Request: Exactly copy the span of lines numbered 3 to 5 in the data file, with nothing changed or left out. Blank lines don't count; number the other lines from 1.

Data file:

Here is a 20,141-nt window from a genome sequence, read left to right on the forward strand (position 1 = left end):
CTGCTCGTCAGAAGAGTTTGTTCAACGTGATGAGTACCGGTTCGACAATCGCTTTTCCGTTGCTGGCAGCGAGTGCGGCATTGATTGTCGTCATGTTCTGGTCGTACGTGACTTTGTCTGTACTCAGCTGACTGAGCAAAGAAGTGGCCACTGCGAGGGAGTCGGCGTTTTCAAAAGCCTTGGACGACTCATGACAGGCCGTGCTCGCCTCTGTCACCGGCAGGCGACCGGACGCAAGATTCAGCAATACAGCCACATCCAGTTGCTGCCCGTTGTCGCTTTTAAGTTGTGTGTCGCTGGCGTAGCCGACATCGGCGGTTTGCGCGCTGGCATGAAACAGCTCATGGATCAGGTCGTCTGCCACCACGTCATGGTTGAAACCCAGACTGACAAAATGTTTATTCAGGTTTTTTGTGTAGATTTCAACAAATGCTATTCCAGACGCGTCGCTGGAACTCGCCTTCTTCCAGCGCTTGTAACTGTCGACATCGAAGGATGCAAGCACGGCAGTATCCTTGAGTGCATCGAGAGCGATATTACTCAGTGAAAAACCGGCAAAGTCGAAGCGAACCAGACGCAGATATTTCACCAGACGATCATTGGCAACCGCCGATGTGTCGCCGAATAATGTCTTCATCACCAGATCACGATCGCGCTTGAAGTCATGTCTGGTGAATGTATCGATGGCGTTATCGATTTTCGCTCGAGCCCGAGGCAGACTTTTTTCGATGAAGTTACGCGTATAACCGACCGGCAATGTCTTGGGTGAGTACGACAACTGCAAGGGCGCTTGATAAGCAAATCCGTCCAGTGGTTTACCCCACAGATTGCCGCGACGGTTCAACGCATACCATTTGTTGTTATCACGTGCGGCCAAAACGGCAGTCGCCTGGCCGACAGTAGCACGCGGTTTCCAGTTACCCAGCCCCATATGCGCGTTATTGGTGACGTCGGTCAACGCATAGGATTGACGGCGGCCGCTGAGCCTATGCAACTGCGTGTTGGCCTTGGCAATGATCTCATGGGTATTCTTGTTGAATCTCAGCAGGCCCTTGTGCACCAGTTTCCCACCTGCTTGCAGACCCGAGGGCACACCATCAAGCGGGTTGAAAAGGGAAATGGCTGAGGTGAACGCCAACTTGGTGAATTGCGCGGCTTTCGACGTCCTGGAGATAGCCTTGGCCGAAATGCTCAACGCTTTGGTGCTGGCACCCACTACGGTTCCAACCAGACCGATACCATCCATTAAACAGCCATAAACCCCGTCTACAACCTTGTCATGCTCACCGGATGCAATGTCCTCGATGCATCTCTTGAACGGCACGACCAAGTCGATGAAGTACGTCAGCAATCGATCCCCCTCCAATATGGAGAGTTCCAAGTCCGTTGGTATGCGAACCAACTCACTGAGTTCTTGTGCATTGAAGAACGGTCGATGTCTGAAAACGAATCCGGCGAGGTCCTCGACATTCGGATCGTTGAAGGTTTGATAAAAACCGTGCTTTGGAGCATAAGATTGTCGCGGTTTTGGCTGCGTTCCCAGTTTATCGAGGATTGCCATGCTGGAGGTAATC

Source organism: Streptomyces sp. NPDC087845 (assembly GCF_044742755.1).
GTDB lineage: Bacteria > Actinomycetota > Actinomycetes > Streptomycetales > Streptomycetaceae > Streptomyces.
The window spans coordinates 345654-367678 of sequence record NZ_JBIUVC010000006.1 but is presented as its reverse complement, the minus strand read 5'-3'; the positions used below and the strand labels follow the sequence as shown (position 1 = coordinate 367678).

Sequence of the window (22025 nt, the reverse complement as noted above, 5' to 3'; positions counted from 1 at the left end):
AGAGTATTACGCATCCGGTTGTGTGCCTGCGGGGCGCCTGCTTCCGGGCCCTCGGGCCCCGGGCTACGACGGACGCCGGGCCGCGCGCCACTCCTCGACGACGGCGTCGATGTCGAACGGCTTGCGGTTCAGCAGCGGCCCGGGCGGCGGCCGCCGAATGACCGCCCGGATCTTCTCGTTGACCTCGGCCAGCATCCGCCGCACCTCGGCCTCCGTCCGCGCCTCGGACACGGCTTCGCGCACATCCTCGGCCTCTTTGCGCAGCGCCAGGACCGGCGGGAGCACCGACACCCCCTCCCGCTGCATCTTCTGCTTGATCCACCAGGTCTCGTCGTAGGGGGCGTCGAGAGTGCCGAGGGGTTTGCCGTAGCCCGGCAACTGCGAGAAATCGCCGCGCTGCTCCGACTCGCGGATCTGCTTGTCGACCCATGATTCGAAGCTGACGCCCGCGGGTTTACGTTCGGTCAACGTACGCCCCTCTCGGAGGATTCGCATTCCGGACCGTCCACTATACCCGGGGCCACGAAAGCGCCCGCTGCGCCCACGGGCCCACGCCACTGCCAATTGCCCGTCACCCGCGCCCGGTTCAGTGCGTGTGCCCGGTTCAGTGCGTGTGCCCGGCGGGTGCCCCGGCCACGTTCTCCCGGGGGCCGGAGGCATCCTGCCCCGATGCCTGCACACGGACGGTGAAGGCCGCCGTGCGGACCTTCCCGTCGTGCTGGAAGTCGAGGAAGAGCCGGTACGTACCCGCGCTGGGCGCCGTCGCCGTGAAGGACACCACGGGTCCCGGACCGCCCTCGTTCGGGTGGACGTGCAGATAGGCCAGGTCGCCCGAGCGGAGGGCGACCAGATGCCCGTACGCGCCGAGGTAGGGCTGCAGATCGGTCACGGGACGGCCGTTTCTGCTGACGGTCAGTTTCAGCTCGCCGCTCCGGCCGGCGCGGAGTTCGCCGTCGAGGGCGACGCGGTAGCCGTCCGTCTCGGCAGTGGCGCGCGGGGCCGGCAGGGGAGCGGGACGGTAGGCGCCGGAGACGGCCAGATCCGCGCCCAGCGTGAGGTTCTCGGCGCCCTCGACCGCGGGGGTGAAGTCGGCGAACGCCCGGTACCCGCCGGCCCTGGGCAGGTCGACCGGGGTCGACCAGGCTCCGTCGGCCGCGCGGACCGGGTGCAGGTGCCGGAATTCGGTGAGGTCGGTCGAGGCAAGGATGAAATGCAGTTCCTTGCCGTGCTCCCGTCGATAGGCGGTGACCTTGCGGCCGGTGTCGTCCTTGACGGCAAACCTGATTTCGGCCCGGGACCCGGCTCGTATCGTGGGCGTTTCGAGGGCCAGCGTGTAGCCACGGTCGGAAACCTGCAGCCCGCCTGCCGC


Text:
Source organism: Streptomyces sp. NPDC087845 (assembly GCF_044742755.1).
GTDB lineage: Bacteria > Actinomycetota > Actinomycetes > Streptomycetales > Streptomycetaceae > Streptomyces.
The window spans coordinates 345654-367678 of sequence record NZ_JBIUVC010000006.1 but is presented as its reverse complement, the minus strand read 5'-3'; the positions used below and the strand labels follow the sequence as shown (position 1 = coordinate 367678).